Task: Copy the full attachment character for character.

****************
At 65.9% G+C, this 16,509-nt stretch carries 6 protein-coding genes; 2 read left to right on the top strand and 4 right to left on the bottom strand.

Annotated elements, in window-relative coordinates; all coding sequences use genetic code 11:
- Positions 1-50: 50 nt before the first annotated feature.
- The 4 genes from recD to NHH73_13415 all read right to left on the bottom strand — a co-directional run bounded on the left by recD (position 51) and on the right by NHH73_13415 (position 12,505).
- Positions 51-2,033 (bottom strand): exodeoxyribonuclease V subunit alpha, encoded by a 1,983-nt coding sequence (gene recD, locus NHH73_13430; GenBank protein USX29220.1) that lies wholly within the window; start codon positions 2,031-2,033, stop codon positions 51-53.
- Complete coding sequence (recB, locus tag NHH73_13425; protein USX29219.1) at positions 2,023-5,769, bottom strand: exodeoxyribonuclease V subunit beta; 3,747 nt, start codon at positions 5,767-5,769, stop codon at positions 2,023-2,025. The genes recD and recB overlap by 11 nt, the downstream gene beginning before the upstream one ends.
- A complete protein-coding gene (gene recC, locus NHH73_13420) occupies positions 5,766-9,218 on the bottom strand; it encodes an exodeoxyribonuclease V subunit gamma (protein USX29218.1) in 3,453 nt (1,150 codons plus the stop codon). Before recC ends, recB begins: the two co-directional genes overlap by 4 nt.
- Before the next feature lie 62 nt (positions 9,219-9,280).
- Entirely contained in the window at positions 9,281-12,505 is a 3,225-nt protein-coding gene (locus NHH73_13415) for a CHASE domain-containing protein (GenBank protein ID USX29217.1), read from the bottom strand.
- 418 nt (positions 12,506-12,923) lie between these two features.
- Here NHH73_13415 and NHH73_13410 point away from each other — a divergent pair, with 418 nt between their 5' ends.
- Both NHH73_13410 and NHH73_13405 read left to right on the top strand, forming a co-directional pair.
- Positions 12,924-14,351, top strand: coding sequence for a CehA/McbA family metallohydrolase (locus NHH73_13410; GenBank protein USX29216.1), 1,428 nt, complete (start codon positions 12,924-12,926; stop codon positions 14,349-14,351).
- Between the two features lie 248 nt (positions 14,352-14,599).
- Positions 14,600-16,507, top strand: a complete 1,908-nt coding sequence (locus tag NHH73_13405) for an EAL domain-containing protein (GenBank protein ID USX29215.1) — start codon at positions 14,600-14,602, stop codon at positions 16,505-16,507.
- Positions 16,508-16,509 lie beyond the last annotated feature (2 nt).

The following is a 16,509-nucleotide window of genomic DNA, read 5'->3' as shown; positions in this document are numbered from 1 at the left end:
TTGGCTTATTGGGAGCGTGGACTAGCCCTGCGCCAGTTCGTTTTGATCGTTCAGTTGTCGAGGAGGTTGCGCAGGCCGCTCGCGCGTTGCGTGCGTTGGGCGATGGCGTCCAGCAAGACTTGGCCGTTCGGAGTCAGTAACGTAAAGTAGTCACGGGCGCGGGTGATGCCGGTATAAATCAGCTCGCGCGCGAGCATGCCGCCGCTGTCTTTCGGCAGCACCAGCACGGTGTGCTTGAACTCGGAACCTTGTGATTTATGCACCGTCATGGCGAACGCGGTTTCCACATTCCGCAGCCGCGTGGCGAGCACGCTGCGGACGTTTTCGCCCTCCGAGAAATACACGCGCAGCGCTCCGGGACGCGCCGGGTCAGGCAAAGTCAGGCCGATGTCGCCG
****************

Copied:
At 65.9% G+C, this 16,509-nt stretch carries 6 protein-coding genes; 2 read left to right on the top strand and 4 right to left on the bottom strand.

Annotated elements, in window-relative coordinates; all coding sequences use genetic code 11:
- Positions 1-50: 50 nt before the first annotated feature.
- The 4 genes from recD to NHH73_13415 all read right to left on the bottom strand — a co-directional run bounded on the left by recD (position 51) and on the right by NHH73_13415 (position 12,505).
- Positions 51-2,033 (bottom strand): exodeoxyribonuclease V subunit alpha, encoded by a 1,983-nt coding sequence (gene recD, locus NHH73_13430; GenBank protein USX29220.1) that lies wholly within the window; start codon positions 2,031-2,033, stop codon positions 51-53.
- Complete coding sequence (recB, locus tag NHH73_13425; protein USX29219.1) at positions 2,023-5,769, bottom strand: exodeoxyribonuclease V subunit beta; 3,747 nt, start codon at positions 5,767-5,769, stop codon at positions 2,023-2,025. The genes recD and recB overlap by 11 nt, the downstream gene beginning before the upstream one ends.
- A complete protein-coding gene (gene recC, locus NHH73_13420) occupies positions 5,766-9,218 on the bottom strand; it encodes an exodeoxyribonuclease V subunit gamma (protein USX29218.1) in 3,453 nt (1,150 codons plus the stop codon). Before recC ends, recB begins: the two co-directional genes overlap by 4 nt.
- Before the next feature lie 62 nt (positions 9,219-9,280).
- Entirely contained in the window at positions 9,281-12,505 is a 3,225-nt protein-coding gene (locus NHH73_13415) for a CHASE domain-containing protein (GenBank protein ID USX29217.1), read from the bottom strand.
- 418 nt (positions 12,506-12,923) lie between these two features.
- Here NHH73_13415 and NHH73_13410 point away from each other — a divergent pair, with 418 nt between their 5' ends.
- Both NHH73_13410 and NHH73_13405 read left to right on the top strand, forming a co-directional pair.
- Positions 12,924-14,351, top strand: coding sequence for a CehA/McbA family metallohydrolase (locus NHH73_13410; GenBank protein USX29216.1), 1,428 nt, complete (start codon positions 12,924-12,926; stop codon positions 14,349-14,351).
- Between the two features lie 248 nt (positions 14,352-14,599).
- Positions 14,600-16,507, top strand: a complete 1,908-nt coding sequence (locus tag NHH73_13405) for an EAL domain-containing protein (GenBank protein ID USX29215.1) — start codon at positions 14,600-14,602, stop codon at positions 16,505-16,507.
- Positions 16,508-16,509 lie beyond the last annotated feature (2 nt).

The following is a 16,509-nucleotide window of genomic DNA, read 5'->3' as shown; positions in this document are numbered from 1 at the left end:
TTGGCTTATTGGGAGCGTGGACTAGCCCTGCGCCAGTTCGTTTTGATCGTTCAGTTGTCGAGGAGGTTGCGCAGGCCGCTCGCGCGTTGCGTGCGTTGGGCGATGGCGTCCAGCAAGACTTGGCCGTTCGGAGTCAGTAACGTAAAGTAGTCACGGGCGCGGGTGATGCCGGTATAAATCAGCTCGCGCGCGAGCATGCCGCCGCTGTCTTTCGGCAGCACCAGCACGGTGTGCTTGAACTCGGAACCTTGTGATTTATGCACCGTCATGGCGAACGCGGTTTCCACATTCCGCAGCCGCGTGGCGAGCACGCTGCGGACGTTTTCGCCCTCCGAGAAATACACGCGCAGCGCTCCGGGACGCGCCGGGTCAGGCAAAGTCAGGCCGATGTCGCCG